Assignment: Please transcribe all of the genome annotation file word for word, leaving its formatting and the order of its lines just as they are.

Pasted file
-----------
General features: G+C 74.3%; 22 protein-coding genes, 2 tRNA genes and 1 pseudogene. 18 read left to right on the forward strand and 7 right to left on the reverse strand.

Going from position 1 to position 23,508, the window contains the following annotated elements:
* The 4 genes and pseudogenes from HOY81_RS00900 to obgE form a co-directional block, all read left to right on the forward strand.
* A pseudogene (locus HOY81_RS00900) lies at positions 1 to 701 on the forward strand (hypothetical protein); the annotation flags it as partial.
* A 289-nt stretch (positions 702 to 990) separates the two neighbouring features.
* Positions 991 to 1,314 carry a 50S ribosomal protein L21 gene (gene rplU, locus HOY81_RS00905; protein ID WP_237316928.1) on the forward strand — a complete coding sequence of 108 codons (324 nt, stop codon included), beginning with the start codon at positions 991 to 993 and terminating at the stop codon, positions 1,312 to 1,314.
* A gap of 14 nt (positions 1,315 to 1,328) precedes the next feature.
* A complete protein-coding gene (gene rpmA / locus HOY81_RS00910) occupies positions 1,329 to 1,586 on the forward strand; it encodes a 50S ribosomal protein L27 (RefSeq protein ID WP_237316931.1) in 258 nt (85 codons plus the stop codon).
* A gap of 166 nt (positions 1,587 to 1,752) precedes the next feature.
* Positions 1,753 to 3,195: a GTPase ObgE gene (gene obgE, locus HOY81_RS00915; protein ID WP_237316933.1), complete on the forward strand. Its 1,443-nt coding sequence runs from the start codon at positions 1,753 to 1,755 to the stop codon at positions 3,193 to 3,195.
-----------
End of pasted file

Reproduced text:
General features: G+C 74.3%; 22 protein-coding genes, 2 tRNA genes and 1 pseudogene. 18 read left to right on the forward strand and 7 right to left on the reverse strand.

Going from position 1 to position 23,508, the window contains the following annotated elements:
* The 4 genes and pseudogenes from HOY81_RS00900 to obgE form a co-directional block, all read left to right on the forward strand.
* A pseudogene (locus HOY81_RS00900) lies at positions 1 to 701 on the forward strand (hypothetical protein); the annotation flags it as partial.
* A 289-nt stretch (positions 702 to 990) separates the two neighbouring features.
* Positions 991 to 1,314 carry a 50S ribosomal protein L21 gene (gene rplU, locus HOY81_RS00905; protein ID WP_237316928.1) on the forward strand — a complete coding sequence of 108 codons (324 nt, stop codon included), beginning with the start codon at positions 991 to 993 and terminating at the stop codon, positions 1,312 to 1,314.
* A gap of 14 nt (positions 1,315 to 1,328) precedes the next feature.
* A complete protein-coding gene (gene rpmA / locus HOY81_RS00910) occupies positions 1,329 to 1,586 on the forward strand; it encodes a 50S ribosomal protein L27 (RefSeq protein ID WP_237316931.1) in 258 nt (85 codons plus the stop codon).
* A gap of 166 nt (positions 1,587 to 1,752) precedes the next feature.
* Positions 1,753 to 3,195: a GTPase ObgE gene (gene obgE, locus HOY81_RS00915; protein ID WP_237316933.1), complete on the forward strand. Its 1,443-nt coding sequence runs from the start codon at positions 1,753 to 1,755 to the stop codon at positions 3,193 to 3,195.